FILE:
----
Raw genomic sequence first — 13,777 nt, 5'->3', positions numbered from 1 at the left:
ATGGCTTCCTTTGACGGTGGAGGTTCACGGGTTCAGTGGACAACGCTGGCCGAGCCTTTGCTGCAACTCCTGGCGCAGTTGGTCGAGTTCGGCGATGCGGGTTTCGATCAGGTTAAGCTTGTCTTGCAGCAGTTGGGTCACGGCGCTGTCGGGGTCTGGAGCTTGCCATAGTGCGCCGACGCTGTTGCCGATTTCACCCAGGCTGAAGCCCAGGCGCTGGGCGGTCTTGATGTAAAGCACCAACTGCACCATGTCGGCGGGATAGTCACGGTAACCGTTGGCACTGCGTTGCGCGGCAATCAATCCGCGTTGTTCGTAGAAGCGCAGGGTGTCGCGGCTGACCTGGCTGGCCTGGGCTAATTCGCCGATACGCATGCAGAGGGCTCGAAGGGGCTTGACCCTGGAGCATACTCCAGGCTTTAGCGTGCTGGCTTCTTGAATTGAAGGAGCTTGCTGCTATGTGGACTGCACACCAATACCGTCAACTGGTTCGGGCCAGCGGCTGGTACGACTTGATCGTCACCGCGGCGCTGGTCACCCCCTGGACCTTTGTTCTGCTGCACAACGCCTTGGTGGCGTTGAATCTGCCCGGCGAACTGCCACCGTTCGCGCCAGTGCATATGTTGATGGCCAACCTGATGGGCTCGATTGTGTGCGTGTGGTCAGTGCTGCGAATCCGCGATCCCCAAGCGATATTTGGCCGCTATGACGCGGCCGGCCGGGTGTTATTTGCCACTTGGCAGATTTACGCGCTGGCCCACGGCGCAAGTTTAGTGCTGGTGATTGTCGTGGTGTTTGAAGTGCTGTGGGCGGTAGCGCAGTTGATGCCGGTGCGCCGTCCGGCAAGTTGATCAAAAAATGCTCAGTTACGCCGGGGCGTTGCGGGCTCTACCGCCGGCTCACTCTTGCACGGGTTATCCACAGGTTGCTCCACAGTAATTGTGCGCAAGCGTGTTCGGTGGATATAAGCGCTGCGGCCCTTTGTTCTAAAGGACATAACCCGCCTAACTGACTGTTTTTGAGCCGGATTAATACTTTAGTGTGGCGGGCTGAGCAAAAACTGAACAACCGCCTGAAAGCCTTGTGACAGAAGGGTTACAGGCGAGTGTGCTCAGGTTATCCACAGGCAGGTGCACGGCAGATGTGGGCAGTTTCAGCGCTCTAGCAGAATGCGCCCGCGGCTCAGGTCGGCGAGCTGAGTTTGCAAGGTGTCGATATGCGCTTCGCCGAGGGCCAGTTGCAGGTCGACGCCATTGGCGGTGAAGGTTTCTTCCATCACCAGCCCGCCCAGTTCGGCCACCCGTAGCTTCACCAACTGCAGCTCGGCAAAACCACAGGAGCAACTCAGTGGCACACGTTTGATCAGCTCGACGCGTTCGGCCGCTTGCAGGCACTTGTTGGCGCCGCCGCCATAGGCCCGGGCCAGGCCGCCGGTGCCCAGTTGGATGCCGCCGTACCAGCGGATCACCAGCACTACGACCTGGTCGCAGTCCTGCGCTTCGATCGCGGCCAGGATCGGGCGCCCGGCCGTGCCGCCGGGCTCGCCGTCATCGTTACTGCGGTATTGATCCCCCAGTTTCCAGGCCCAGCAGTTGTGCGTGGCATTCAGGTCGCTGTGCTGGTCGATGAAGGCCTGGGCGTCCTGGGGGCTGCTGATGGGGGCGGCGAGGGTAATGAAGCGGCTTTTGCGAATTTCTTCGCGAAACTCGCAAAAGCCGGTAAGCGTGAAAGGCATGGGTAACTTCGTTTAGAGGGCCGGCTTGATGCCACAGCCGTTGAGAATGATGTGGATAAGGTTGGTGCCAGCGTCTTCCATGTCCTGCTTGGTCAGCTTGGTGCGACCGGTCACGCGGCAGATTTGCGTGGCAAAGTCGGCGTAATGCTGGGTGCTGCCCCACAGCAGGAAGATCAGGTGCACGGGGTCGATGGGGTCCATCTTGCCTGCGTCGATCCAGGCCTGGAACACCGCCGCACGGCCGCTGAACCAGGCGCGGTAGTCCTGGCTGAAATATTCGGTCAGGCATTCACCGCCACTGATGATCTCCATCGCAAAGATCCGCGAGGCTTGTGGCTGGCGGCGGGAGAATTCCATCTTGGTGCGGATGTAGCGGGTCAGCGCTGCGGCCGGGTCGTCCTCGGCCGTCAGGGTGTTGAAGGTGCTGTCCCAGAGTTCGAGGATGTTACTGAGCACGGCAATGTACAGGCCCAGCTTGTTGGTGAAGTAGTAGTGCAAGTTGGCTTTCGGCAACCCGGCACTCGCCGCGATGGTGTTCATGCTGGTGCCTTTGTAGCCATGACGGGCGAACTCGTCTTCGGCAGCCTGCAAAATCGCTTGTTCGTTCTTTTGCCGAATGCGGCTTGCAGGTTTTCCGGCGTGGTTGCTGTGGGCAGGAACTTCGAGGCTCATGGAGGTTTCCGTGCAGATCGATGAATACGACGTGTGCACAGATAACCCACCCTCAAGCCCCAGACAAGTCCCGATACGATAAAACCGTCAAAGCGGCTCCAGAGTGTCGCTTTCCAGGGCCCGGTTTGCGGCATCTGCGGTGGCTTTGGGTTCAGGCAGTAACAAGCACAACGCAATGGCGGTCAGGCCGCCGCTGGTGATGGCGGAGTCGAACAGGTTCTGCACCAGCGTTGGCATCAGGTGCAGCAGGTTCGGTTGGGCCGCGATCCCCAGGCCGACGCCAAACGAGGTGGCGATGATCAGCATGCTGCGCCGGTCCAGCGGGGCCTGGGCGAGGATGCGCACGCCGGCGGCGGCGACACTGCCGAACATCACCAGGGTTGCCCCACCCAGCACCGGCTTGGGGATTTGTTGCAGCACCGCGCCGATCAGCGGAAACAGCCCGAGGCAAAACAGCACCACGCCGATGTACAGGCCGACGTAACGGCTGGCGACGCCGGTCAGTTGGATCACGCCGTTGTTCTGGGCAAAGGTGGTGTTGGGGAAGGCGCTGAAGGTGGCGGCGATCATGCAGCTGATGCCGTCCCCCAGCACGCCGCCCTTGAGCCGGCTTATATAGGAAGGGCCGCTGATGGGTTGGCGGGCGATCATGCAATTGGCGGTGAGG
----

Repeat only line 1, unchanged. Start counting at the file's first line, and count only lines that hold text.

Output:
Raw genomic sequence first — 13,777 nt, 5'->3', positions numbered from 1 at the left: